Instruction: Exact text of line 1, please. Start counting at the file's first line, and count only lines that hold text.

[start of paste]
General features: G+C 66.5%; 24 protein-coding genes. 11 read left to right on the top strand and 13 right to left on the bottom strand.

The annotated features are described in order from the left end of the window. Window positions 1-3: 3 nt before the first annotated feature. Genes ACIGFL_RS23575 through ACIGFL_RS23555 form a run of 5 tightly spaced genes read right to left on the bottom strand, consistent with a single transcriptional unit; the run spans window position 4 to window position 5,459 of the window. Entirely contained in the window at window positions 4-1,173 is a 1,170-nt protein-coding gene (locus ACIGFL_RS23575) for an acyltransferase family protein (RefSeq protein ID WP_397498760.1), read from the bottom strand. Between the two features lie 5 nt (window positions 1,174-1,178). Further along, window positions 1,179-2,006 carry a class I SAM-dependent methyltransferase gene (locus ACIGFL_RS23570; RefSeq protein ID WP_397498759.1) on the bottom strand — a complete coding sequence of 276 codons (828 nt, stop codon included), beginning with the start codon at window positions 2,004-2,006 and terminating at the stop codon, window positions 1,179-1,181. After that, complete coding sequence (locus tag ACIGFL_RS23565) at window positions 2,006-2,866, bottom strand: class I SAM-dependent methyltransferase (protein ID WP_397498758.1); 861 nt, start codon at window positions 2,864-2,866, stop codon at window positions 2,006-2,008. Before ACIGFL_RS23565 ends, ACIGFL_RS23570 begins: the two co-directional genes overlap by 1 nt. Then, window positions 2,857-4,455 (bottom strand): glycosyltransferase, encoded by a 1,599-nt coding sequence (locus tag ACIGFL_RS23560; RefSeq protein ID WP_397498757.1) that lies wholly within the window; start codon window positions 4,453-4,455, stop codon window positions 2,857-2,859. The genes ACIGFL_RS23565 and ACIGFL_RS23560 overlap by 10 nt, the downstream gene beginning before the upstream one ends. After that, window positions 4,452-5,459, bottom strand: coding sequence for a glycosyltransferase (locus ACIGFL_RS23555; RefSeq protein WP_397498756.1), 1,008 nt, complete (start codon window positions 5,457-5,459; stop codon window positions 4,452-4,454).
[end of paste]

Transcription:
General features: G+C 66.5%; 24 protein-coding genes. 11 read left to right on the top strand and 13 right to left on the bottom strand.